Canada: time for submissions soon expiring in Ontario under changing workplace review
As previously reported,1 the Special Advisors to the Government of Ontario, Canada released their interim report on July 27, 2016 on ways in which the Ontario Labour Relations Act (“LRA”) and Ontario Employment Standards Act, 2000 (the “ESA”) could enhance protections for workers and support for businesses in Ontario’s evolving workforce (hereinafter the “Interim Report”). This is a reminder that the Special Advisors are seeking further input from the public on a wide range of issues. All submissions are due no later than October 14, 2016.
Some of these issues include the definition of employee and employer under the ESA and LRA. These issues will affect all employers in Ontario, including franchisors, as described below.
Definition of Employee
The Interim Report defines "employee" and who should be afforded protection under the ESA. The Interim Report also identifies the issue of workers misclassified as independent contractors, who are not covered by the ESA. Misclassification of employees as independent contractors is considered one of the most serious issues facing the Ontario economy.
Currently, the ESA applies only to “employees.” The Interim Report opines that as the Ontario economy grows more sophisticated, a variety of relationships and working arrangements have evolved. The result of these changing relationships is that old definitions of “employee” and “independent contractor” are not well suited to the modern workplace; not every worker fits neatly into one category or the other. The Interim Report points to decisions under common law recognizing an intermediate category of worker better known as “dependent contractors.” Both employee and employer advocacy groups have commented on this issue and the final report will review options to possibly amend the definition of “employee” in the ESA to also include “dependent contractors.”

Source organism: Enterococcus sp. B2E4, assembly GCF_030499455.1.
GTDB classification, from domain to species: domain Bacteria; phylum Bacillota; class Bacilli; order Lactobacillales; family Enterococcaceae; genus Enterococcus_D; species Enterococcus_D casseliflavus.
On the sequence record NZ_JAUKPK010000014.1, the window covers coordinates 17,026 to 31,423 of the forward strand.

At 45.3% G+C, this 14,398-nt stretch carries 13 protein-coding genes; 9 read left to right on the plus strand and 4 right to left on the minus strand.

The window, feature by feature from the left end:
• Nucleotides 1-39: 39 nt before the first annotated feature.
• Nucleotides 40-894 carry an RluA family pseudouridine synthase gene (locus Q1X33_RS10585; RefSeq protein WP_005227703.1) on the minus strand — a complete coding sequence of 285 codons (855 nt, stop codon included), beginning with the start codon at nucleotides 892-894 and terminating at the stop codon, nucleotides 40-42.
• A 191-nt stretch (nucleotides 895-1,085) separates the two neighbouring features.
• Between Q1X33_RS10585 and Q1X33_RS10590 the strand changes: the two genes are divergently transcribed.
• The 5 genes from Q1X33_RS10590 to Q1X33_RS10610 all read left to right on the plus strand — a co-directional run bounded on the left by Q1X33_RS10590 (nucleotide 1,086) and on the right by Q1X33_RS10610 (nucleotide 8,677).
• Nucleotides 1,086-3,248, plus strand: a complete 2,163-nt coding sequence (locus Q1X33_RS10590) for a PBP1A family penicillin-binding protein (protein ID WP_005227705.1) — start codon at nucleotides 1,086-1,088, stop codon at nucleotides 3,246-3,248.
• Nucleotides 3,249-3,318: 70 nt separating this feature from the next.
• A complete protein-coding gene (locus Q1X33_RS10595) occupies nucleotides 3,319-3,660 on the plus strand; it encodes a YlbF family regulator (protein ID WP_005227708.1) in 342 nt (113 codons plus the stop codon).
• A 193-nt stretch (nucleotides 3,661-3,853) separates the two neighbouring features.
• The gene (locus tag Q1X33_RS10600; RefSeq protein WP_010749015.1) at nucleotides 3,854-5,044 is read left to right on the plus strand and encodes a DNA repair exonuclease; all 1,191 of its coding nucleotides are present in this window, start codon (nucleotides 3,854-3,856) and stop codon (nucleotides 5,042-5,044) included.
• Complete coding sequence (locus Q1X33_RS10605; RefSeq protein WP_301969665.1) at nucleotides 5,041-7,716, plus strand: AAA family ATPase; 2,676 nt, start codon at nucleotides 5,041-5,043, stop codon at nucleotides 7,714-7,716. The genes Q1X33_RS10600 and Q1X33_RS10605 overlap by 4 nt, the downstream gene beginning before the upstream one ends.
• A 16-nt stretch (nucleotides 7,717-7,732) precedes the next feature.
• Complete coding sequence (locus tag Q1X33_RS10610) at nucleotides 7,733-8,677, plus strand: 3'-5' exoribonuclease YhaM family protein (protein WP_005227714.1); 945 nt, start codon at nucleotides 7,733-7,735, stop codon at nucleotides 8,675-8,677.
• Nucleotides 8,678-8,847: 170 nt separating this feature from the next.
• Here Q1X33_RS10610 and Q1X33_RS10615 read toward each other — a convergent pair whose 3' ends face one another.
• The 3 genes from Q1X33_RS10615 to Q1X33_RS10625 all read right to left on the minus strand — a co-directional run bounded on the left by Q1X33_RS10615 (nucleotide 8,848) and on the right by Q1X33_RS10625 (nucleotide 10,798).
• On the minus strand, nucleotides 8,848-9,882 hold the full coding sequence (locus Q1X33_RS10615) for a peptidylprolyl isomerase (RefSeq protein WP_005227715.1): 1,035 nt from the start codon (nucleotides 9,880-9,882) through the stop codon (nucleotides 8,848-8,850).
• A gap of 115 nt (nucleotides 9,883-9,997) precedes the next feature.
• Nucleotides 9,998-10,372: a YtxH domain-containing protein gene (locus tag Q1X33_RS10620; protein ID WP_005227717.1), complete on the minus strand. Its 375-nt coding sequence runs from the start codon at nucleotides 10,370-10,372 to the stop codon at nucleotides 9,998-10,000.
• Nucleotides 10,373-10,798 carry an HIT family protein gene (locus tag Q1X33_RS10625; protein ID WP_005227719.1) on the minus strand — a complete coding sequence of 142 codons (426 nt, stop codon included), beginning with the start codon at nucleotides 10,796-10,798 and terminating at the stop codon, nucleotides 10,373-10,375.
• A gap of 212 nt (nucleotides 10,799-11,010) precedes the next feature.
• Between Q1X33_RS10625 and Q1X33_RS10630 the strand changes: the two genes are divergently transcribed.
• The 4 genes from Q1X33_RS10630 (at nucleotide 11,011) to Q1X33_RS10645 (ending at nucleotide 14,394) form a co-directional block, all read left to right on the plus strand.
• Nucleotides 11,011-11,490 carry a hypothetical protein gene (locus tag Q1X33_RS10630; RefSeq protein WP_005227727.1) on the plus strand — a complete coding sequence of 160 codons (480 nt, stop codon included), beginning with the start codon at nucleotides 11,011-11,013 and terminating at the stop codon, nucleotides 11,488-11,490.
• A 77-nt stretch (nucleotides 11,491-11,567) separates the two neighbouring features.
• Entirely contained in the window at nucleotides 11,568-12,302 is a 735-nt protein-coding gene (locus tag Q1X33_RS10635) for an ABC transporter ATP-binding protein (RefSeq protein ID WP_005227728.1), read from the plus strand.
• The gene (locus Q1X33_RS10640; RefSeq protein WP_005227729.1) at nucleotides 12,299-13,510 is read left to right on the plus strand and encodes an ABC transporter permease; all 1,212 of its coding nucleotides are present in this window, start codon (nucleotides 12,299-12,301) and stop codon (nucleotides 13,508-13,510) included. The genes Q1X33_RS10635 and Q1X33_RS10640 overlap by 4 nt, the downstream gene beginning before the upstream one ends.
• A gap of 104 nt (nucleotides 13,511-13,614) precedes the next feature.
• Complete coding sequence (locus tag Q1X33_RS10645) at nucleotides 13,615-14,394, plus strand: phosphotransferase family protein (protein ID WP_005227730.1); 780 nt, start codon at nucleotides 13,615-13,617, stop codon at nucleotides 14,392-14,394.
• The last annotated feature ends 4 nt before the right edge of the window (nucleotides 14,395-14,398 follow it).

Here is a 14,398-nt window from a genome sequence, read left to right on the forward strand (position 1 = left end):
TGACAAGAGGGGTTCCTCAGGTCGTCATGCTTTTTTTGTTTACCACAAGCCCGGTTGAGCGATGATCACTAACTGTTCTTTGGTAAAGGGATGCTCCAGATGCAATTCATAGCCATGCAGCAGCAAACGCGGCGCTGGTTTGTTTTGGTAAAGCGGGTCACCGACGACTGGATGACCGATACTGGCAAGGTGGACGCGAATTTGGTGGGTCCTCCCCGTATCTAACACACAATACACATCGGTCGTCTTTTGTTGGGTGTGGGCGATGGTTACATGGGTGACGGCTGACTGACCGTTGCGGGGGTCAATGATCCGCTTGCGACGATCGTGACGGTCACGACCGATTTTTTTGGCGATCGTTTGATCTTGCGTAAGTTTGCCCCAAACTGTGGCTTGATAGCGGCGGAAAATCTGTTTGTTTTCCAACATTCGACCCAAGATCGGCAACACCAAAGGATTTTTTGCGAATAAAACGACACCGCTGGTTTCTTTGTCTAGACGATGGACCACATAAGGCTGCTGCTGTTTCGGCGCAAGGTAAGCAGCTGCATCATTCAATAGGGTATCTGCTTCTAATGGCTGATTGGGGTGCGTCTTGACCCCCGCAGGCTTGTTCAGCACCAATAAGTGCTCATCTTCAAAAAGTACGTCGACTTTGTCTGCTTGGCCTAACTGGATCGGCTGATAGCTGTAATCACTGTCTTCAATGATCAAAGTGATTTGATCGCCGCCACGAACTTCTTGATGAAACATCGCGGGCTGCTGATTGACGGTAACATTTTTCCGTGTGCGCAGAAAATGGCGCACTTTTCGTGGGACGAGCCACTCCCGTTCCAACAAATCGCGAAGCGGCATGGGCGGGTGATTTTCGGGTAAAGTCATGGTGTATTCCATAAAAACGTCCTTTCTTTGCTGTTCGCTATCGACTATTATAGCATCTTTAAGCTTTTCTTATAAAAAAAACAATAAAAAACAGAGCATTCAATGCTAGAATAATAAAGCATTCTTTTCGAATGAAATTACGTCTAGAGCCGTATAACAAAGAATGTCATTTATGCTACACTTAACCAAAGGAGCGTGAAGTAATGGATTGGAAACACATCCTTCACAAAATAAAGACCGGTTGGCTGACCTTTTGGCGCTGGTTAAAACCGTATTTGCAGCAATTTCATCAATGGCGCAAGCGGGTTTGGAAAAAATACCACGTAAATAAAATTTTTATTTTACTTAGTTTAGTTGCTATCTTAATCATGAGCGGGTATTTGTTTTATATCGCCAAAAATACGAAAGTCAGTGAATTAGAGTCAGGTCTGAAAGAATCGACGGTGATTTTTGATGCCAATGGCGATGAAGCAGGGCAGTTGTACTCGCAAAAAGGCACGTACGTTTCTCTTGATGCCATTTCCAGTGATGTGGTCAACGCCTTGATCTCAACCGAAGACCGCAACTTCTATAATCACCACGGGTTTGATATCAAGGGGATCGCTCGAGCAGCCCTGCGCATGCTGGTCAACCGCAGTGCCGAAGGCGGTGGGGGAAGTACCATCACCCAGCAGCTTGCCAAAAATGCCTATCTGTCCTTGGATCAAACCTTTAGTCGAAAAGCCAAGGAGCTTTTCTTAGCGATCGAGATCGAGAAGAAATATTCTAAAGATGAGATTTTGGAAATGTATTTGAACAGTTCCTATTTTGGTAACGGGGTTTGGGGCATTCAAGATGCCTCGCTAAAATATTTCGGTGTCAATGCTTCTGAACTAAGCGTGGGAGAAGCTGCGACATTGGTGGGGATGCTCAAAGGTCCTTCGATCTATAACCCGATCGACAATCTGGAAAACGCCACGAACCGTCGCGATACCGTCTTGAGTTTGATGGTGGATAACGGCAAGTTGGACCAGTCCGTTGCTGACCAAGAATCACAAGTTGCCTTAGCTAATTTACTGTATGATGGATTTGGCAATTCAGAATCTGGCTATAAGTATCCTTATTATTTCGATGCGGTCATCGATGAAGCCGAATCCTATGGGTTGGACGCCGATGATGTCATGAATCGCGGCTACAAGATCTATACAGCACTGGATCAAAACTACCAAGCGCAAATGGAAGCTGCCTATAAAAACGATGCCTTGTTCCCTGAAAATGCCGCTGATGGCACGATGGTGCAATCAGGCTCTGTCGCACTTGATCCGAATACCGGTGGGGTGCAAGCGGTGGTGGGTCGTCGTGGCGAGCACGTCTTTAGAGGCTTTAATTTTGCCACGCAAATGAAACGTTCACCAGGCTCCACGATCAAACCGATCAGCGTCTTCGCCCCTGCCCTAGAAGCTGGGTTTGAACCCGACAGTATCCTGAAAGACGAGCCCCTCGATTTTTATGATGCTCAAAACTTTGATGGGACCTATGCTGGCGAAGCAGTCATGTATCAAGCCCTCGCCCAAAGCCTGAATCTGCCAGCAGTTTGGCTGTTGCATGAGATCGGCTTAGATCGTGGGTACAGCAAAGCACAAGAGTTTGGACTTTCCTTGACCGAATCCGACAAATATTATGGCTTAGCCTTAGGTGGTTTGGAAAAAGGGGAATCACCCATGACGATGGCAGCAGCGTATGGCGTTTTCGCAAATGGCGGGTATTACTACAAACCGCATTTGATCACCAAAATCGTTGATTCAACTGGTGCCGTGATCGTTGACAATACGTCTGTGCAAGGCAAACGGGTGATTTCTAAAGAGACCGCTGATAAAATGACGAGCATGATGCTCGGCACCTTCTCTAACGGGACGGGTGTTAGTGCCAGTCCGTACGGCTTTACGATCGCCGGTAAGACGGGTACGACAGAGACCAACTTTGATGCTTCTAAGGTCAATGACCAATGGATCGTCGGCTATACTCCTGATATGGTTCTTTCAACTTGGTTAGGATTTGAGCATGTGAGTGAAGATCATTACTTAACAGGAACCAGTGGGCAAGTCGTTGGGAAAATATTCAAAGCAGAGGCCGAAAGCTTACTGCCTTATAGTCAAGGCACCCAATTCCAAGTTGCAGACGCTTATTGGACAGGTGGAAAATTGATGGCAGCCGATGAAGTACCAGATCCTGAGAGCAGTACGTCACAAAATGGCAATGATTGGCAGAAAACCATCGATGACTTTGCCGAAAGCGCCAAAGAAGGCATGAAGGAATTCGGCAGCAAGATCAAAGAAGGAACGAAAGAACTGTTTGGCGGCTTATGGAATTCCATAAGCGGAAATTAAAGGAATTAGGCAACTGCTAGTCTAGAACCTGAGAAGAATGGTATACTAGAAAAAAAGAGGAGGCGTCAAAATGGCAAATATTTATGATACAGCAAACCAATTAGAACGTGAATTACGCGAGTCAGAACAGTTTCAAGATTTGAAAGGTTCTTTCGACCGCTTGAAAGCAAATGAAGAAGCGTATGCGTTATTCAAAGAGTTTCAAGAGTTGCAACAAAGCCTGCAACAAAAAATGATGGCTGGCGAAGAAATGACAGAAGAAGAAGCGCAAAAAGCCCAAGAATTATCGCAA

Suggestions from the Interim Report to remedy this problem include more enforcement / rectification of cases of misclassification and shifting the burden of proof to the employer to prove independent contractor status for purposes of the ESA.
As it stands, the LRA applies to most employees, including those who would be considered dependent contractors, but contains specific exclusions for managers, domestic workers, hunters, trappers, agricultural workers, and members of several professions. The Interim Report questions the historical justifications for excluding certain occupations. The Interim Report states, however, that exclusion of managerial employees remains justified on the basis of a potential conflict of interest within bargaining units that may include managerial and non-managerial employees.